Africa continent has witnessed a substantial drop in Covid-19 cases, ‘the first time in 8 weeks, data from the World Health Organization (WHO) shows.
New case numbers in Africa fell by 1.7% to nearly 282 000 in the week ending 18 July.
This was largely attributed to a sharp drop in South Africa which accounts for the bulk of the continent’s reported cases.
“We must double down on prevention to build on these initial positive steps,” WHO’s regional director for Africa, Dr Matshidiso Moeti, noted.
“Twenty-one countries are experiencing a resurgence.”
Besides, she also warns that “the gains in South Africa are also uncertain.” Over the past week the country was riven by violent political protests.
“These have disrupted key response activities, such as surveillance and testing,” said Moeti. “There are also real concerns that the mass gatherings could trigger another rise in cases in South Africa.”
Consequently, Africa’s current wave has largely been driven by the Delta variant.
According to WHO, the Delta variant has now been found in 26 African countries.
Delta is about two times as transmissible as the original strain of COVID contributing to an unprecedented strain on hospitals as well as widespread death.
“The Alpha variant is in 38 countries and Beta is in 35.”
In addition, WHO says nearly 70% of African countries will not reach the 10% vaccination target for all countries by the end of September at the current pace.
“Around 3.5 million to 4 million doses are administered weekly on the continent, but to meet the September target this must rise to 21 million doses at the very least each week.”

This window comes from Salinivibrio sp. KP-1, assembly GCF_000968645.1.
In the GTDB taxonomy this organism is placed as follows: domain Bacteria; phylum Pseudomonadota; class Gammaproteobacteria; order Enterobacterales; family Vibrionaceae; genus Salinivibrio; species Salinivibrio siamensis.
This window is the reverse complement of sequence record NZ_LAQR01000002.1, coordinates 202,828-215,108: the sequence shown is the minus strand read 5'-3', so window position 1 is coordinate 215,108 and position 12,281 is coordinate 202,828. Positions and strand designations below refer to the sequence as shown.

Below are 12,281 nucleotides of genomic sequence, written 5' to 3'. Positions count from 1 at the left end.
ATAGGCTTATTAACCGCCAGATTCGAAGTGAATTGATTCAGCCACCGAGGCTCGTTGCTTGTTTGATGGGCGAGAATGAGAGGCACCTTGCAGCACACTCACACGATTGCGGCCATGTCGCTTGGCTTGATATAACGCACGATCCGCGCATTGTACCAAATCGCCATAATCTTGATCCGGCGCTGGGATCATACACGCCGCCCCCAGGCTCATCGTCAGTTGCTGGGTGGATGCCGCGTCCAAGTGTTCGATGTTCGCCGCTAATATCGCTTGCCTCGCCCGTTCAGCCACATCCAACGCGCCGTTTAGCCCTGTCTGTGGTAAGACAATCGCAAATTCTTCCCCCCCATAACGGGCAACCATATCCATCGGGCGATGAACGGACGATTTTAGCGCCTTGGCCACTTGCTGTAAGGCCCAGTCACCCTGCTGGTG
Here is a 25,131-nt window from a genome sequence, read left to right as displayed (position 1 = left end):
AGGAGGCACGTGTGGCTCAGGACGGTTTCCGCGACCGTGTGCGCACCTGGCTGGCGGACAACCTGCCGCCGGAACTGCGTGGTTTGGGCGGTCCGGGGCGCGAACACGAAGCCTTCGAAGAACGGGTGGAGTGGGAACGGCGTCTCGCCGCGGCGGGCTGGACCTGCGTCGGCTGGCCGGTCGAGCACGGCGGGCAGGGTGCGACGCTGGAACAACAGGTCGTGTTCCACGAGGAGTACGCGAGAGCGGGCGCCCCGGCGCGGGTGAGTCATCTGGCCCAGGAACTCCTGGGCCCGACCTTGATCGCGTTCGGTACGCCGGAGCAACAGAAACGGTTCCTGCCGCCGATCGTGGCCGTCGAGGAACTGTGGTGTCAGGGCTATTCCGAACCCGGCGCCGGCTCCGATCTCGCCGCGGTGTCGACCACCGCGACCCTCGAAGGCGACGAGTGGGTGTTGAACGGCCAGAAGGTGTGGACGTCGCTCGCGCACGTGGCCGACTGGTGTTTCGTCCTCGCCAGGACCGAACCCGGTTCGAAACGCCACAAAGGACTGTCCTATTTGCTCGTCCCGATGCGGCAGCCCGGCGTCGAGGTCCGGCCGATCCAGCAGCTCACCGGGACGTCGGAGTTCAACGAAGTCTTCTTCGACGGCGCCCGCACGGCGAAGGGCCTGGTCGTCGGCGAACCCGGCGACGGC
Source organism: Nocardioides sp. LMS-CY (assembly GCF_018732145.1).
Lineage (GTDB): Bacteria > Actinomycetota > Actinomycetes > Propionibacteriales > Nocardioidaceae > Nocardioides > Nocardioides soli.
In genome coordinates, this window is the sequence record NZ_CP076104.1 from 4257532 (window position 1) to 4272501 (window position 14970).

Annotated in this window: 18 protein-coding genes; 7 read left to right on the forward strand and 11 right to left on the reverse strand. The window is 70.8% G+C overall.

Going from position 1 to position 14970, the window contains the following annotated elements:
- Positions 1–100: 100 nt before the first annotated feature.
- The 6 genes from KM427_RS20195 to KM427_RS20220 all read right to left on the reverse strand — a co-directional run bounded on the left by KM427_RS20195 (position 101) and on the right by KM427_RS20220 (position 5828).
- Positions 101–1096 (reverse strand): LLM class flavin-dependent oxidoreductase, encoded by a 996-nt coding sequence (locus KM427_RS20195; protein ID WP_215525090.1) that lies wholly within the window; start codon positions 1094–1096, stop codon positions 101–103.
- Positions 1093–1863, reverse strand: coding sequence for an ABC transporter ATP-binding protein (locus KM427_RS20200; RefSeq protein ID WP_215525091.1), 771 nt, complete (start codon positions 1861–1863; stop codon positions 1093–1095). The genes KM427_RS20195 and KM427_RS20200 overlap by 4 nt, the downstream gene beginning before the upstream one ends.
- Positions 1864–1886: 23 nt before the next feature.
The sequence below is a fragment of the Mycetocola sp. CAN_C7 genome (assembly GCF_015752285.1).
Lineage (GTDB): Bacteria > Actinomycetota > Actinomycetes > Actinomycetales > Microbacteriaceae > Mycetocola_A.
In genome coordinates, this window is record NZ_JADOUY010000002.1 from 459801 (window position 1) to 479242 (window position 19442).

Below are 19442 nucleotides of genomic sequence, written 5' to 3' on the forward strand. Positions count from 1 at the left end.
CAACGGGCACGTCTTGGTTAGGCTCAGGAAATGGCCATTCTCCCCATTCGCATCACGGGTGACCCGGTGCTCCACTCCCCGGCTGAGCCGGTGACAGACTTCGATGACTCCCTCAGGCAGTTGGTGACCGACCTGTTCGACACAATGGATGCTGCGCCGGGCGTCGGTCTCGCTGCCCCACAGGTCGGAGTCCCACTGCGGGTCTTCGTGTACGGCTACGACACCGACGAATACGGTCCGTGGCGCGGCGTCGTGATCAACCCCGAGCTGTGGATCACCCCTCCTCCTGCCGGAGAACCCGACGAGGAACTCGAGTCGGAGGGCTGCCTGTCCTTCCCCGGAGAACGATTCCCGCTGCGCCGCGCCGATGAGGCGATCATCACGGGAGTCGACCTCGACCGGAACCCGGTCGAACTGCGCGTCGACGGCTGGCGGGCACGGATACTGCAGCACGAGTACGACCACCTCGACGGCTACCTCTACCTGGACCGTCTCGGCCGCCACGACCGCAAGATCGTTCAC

Just 20 million Africans, or 1.5% of the continent’s population, are fully vaccinated so far and just 1.7% of the 3.7 billion doses given globally have been administered in Africa.
According to Reuters reports, U.S. officials and the Gavi vaccine alliance said on Friday nearly 50 African countries are to receive 25 million COVID-19 vaccine doses donated by the United States.
The first beneficiaries being Burkina Faso, Djibouti and Ethiopia.
U.S. President Joe Biden announced in June that his government will donate 500 million Pfizer doses to low- and lower-middle-income countries. However, it is not clear how many doses will be allocated to Africa.
The African continent has received 82.7 million vaccine doses of which countries have administered 61.3 million doses, according to Dr John Nkengasong, director of the Africa Centres for Disease Control and Prevention.